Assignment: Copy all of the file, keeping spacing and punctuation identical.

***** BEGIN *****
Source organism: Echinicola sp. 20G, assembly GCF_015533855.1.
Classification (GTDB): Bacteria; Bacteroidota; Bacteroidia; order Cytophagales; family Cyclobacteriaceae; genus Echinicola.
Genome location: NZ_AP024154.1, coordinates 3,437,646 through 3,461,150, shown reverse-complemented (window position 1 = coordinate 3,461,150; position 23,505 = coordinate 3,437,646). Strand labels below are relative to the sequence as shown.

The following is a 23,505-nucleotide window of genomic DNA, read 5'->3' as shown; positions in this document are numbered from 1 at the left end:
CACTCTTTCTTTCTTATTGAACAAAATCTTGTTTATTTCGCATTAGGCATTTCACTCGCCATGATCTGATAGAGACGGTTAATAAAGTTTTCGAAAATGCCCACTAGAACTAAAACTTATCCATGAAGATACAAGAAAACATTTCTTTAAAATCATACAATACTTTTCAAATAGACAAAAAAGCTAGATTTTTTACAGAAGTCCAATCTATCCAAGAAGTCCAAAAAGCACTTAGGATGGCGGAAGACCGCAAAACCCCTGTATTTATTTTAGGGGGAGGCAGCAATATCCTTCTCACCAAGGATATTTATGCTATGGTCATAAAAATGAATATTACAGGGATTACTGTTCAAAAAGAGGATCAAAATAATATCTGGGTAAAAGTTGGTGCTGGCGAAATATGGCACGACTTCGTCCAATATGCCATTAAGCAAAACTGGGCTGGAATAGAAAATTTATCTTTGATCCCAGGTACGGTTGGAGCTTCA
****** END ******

Source organism: Echinicola sp. 20G, assembly GCF_015533855.1.
Classification (GTDB): Bacteria; Bacteroidota; Bacteroidia; order Cytophagales; family Cyclobacteriaceae; genus Echinicola.
Genome location: NZ_AP024154.1, coordinates 3,437,646 through 3,461,150, shown reverse-complemented (window position 1 = coordinate 3,461,150; position 23,505 = coordinate 3,437,646). Strand labels below are relative to the sequence as shown.

The following is a 23,505-nucleotide window of genomic DNA, read 5'->3' as shown; positions in this document are numbered from 1 at the left end:
CACTCTTTCTTTCTTATTGAACAAAATCTTGTTTATTTCGCATTAGGCATTTCACTCGCCATGATCTGATAGAGACGGTTAATAAAGTTTTCGAAAATGCCCACTAGAACTAAAACTTATCCATGAAGATACAAGAAAACATTTCTTTAAAATCATACAATACTTTTCAAATAGACAAAAAAGCTAGATTTTTTACAGAAGTCCAATCTATCCAAGAAGTCCAAAAAGCACTTAGGATGGCGGAAGACCGCAAAACCCCTGTATTTATTTTAGGGGGAGGCAGCAATATCCTTCTCACCAAGGATATTTATGCTATGGTCATAAAAATGAATATTACAGGGATTACTGTTCAAAAAGAGGATCAAAATAATATCTGGGTAAAAGTTGGTGCTGGCGAAATATGGCACGACTTCGTCCAATATGCCATTAAGCAAAACTGGGCTGGAATAGAAAATTTATCTTTGATCCCAGGTACGGTTGGAGCTTCA